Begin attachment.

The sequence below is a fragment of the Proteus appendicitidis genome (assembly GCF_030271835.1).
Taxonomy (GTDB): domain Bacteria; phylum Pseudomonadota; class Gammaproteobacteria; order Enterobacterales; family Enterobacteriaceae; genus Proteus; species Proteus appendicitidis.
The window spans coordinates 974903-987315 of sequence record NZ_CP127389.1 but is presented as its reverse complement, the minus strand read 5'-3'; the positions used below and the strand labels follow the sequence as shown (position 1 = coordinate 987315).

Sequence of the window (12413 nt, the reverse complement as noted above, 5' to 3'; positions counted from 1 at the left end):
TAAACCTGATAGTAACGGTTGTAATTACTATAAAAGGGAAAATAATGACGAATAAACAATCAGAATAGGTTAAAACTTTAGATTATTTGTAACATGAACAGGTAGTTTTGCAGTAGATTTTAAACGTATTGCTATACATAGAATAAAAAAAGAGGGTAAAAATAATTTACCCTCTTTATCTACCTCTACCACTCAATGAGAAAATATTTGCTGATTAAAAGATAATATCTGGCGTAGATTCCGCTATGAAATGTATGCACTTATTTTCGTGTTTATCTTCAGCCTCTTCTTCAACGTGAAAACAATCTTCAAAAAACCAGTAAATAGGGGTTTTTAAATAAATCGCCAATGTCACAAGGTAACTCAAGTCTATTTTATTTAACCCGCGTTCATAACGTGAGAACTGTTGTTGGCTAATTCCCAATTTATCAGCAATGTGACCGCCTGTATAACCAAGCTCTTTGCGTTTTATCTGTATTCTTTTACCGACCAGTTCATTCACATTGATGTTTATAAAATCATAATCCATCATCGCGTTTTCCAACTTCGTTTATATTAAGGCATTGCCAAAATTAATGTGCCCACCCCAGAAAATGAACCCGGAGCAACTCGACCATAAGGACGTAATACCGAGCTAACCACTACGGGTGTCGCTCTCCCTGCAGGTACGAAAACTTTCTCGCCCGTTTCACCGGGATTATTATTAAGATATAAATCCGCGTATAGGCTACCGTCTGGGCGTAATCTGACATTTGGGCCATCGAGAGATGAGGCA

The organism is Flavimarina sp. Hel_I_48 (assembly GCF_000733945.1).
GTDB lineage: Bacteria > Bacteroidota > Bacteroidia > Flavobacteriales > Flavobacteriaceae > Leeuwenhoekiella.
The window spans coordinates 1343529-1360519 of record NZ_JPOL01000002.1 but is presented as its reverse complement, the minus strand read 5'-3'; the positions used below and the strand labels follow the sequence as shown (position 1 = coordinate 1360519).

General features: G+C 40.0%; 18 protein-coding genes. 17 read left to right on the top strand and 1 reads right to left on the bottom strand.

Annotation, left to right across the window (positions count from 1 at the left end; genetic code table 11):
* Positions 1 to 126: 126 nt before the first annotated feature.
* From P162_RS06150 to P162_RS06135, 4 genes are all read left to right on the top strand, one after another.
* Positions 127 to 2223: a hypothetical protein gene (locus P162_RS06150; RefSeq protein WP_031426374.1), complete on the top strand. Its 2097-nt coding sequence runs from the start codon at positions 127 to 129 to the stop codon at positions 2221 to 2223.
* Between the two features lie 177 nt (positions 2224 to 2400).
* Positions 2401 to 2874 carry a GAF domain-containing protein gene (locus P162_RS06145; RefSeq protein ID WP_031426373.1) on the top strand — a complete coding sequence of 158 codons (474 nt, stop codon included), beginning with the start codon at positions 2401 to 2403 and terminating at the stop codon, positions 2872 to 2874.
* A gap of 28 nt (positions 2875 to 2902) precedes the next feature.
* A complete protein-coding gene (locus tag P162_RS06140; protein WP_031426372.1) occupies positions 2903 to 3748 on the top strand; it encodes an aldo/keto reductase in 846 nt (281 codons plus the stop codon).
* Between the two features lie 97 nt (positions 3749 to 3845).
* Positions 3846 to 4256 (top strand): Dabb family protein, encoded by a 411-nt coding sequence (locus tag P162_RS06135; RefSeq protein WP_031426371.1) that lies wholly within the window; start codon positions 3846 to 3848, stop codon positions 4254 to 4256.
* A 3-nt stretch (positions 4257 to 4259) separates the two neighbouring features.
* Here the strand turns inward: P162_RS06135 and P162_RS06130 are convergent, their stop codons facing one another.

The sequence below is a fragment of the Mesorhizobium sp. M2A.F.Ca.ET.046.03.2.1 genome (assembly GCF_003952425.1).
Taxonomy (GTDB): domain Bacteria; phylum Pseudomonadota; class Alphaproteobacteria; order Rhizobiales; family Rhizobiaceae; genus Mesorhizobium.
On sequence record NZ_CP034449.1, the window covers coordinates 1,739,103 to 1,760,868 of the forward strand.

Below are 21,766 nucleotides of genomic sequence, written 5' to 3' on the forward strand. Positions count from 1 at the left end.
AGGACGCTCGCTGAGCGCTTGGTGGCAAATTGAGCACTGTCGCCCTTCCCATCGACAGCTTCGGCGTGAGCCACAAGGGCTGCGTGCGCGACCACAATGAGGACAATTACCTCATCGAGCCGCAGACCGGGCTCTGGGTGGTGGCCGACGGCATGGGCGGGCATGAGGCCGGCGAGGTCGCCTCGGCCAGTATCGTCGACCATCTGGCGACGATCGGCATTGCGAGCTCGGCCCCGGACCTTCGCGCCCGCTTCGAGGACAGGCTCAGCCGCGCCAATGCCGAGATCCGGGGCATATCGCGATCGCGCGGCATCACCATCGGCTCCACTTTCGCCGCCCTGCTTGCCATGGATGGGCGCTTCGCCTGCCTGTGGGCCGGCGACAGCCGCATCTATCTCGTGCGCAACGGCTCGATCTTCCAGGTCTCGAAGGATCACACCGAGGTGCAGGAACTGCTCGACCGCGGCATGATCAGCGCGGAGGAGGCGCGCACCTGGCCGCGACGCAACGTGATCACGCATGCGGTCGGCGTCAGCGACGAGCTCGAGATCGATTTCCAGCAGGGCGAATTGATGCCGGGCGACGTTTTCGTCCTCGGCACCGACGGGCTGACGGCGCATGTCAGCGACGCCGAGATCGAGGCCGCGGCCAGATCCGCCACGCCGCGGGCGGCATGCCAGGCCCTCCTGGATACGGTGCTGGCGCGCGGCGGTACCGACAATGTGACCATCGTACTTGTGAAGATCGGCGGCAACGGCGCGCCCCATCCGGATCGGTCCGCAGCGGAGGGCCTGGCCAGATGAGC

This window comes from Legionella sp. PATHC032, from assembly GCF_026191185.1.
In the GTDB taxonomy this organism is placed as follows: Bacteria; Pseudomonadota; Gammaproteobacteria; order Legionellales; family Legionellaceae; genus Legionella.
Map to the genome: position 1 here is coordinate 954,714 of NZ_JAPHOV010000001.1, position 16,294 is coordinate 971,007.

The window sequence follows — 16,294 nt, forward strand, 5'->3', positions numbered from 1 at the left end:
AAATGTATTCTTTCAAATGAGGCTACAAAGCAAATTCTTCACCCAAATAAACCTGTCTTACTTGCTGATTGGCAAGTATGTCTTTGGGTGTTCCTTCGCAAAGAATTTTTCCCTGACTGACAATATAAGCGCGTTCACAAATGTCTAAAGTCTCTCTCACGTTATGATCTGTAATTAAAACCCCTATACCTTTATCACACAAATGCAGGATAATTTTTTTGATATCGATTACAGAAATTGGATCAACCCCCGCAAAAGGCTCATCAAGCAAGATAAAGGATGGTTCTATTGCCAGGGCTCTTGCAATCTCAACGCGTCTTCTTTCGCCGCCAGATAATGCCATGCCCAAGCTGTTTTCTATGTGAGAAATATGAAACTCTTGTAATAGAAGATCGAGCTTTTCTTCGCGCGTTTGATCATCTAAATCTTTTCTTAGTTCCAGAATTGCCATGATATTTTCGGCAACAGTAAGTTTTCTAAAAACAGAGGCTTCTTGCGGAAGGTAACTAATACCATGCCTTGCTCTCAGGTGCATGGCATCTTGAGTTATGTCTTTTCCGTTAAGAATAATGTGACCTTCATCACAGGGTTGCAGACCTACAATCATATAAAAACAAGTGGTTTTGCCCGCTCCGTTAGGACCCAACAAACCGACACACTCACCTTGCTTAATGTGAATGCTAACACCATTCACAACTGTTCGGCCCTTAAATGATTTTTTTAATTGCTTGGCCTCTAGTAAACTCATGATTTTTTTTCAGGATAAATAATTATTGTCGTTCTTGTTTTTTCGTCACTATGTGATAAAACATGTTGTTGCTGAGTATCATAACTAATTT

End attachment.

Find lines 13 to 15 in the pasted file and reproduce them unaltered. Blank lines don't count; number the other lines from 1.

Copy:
* Positions 127 to 2223: a hypothetical protein gene (locus P162_RS06150; RefSeq protein WP_031426374.1), complete on the top strand. Its 2097-nt coding sequence runs from the start codon at positions 127 to 129 to the stop codon at positions 2221 to 2223.
* Between the two features lie 177 nt (positions 2224 to 2400).
* Positions 2401 to 2874 carry a GAF domain-containing protein gene (locus P162_RS06145; RefSeq protein ID WP_031426373.1) on the top strand — a complete coding sequence of 158 codons (474 nt, stop codon included), beginning with the start codon at positions 2401 to 2403 and terminating at the stop codon, positions 2872 to 2874.